Unknown Speaker 9:27
great awesome so um, yeah, your your Business Link city, you’re largely selling links to other SEO agencies. You maybe have you built a outreach team that runs the the outreach efforts for Link city just sort of brought what you knew from the old agency over to that service. Yeah, exactly. We changed a few things like we use pitch box and stuff no errors in our agency we use Buzzstream.

Unknown Speaker 9:53
Same kind of set up, but I use obviously Filipinos and digital

Unknown Speaker 10:00
Wash pro should be telling you their processes. But yeah, we didn’t change some things, we just kept improving on improving on

Unknown Speaker 10:07
what links CETI. Again, like, certain things, he was killed, but there’s plenty of Link builders out there. So we had to make it different. So we mixed it up. We know make sure that that. So if we get your placement on our website, we’ll make sure it has a high entity match to your target page as well. So we do things that we also found that like a lot of these providers would build links, and then three months later, or they will be the index or whatever becomes an orphan page, Google doesn’t crawl again, and the your links and this often page doesn’t provide any value. So we have been working on making the product different.

Unknown Speaker 10:45
And making it more bang for your buck to add value. So we’re always working on things.

Unknown Speaker 10:52
But I actually failed. You know, as soon as COVID had we lost all the clients because it’s a product based business, like many SEO Services agreed or paused or stopped. So he lost our clients within 48 hours when COVID. And that’s what causes the pivot because I never, by the way, I never liked content. I hated content, but passion, couldn’t read content at all. And again, that’s because it’s quick, tough to get into. And back then I was looking for the easy way out all the time.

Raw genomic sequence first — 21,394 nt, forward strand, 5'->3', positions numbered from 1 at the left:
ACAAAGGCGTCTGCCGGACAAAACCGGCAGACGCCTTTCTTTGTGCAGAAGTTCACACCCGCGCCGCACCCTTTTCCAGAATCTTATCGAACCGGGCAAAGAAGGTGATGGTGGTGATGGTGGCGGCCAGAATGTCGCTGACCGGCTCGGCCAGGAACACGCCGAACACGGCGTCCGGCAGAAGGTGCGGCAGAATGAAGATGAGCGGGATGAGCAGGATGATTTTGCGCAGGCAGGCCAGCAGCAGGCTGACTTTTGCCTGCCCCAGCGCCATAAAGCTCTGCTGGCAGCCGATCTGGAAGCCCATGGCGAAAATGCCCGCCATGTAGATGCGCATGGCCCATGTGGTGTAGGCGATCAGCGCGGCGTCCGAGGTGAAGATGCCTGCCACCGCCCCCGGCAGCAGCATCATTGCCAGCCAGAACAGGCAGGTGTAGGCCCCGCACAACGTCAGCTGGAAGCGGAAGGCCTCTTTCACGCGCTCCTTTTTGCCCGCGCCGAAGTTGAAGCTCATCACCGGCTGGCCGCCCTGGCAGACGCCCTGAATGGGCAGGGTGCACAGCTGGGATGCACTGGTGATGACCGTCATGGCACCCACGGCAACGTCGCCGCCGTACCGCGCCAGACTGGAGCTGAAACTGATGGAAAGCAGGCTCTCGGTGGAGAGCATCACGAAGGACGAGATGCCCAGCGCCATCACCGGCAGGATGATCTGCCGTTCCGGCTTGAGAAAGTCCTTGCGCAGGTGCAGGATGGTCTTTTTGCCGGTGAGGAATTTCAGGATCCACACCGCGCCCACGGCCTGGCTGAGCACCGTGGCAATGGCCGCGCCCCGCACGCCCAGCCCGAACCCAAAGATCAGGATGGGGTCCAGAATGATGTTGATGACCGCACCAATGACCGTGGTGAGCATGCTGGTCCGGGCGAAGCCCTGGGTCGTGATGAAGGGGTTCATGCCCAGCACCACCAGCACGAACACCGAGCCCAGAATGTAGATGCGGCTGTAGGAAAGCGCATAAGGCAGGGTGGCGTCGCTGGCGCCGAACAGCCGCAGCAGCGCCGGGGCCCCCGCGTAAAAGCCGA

Unknown Speaker 11:22
But yeah, of course, it didn’t happen, I would never get into content.

Unknown Speaker 11:28
Okay, cool. Well, on the topic of links, before we move over to my content power in a moment, but when you say everything dried up during COVID? How are you still running live links? It is still a push for you? You’re still running it? productize? Are you maybe shifting to trying to get retainers, you know, monthly subscriptions? Or has it been more, you know, that experience has told you you should move over to content and try and I just diversify. Yeah, for good. Like eight months, we stopped releasing links. And then we had a couple of clients that would continue to buy length by links, they just kept going, which was good, because it allowed us to work on the product, and then use the regs for all and stuff. And the beginning I would vote on affiliate sites as well. But

Unknown Speaker 12:13
I don’t know, they got to a point where we were getting so many clients and in so many different niches. The some of them were in the same niches that we were both in season.

Unknown Speaker 12:23
And I feel

Unknown Speaker 12:25
I’m not sure I felt like it was stepping on the toes, I felt like it was a conflict of interest. So I stopped building affiliate sites for so long.

Unknown Speaker 12:34
But anyway, Link city just kept running, it kept doing its thing maintains after we brought it back, it easily maintained like 10k plus again for quite a while,